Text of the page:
Theodore Schleifer, the new political reporter at the Houston Chronicle (welcome, fellow millennial, to the addicting world of Houston politics), wrote a front-page article yesterday about the huge fundraising advantage in the upcoming Mayoral election held by former State Representative Sylvester Turner (D-Harris County). It is a good piece of journalism, and I highly recommend reading it all the way through. However, what I found most interesting about the article was the new names put in print on who would be running for Mayor. I had heard most of the names, but never with anyone willing to go on-the-record.
Bill King, the former Mayor of Kemah, was listed as “waiting to assess the field.” This is notable, as King is a biweekly columnist for the Chronicle, and thus works a few doors down from Schleifer. Accordingly, there must be some truth to that allegation. The concept of being the Mayor of different cities has always struck me as rather improper, though. The connection to the city can’t help but look superficial.
Another name mentioned was City Councilmember C.O. Bradford (D-At Large 4). As astute followers of this publication will likely know, I am a big fan of Bradford, and would be very happy to see him run for Mayor. He has a unique ability to cut through the bull in politics, and is without a doubt one of the smartest people sitting at the horseshoe. If there is anyone excited about him running, it would be me. But, as I have understood it, Bradford decided against a Mayoral bid about a year ago. Maybe he changed his mind?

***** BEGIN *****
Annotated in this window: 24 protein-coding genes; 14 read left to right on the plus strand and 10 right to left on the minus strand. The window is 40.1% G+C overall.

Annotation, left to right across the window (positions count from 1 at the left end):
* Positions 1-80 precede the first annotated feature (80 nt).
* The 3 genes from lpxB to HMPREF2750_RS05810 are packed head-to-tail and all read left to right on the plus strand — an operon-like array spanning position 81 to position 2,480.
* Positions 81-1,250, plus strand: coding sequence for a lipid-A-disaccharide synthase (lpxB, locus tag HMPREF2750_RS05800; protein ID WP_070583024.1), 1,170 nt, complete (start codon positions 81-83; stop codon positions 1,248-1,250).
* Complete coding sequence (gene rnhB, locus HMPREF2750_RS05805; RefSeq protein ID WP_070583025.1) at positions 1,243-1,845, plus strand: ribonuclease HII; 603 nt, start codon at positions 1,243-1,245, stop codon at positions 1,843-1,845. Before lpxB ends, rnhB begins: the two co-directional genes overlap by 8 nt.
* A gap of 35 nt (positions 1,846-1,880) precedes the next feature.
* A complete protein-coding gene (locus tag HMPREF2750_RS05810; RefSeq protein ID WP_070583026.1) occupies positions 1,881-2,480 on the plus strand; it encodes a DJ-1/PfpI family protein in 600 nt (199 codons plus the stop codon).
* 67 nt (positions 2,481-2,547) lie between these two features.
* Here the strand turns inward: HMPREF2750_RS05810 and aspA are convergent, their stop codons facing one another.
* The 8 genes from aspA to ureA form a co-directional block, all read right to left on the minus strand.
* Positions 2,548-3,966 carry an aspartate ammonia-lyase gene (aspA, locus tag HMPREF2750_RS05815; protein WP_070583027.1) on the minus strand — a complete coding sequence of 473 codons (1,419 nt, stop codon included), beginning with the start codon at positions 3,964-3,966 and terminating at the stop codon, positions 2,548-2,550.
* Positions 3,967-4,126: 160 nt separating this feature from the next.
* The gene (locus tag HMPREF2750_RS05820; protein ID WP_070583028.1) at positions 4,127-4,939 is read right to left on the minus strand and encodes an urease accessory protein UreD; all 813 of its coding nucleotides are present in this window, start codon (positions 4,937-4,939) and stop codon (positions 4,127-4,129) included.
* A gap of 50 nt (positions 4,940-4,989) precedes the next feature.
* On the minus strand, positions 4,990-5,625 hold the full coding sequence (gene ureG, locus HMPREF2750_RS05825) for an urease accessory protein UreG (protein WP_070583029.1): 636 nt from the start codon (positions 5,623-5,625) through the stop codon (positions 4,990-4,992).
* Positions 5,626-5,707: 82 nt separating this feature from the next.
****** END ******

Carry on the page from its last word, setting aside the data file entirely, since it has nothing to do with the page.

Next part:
Finally, the name Marty McVey was included. The Chronicle article describes him as a “private equity executive.” He also serves on the Board for International Food & Agricultural Development (BIFAD) for the US Agency for International Development (USAID). Politically connected both locally and in Washington, McVey is the wealthy businessman this race has been waiting for. A Democrat, cursory research will show that he donated about $100,000 to progressive political causes in recent cycles.
Susan Delgado, a political gadfly, also announced via her Facebook that she would run for Mayor. She ran in the Democratic primary against State Representative Carol Alvarado (D-Harris County) earlier this year, as well as in the special election for the State Senate District 6 last year. A one-time mistress of the late State Senator Mario Gallegos (D-Harris County), she first entered the limelight about ten years ago.
The Chronicle article also very heavily assumed that Sheriff Adrian Garcia would run for Mayor. Obviously, the Sheriff, as a county officer, must resign his office in order to run for Mayor. I am still skeptical he will end up running, but you all know I’ve definitely been wrong before. To see my previous overview of the field, please click this link.
What do you make of this all?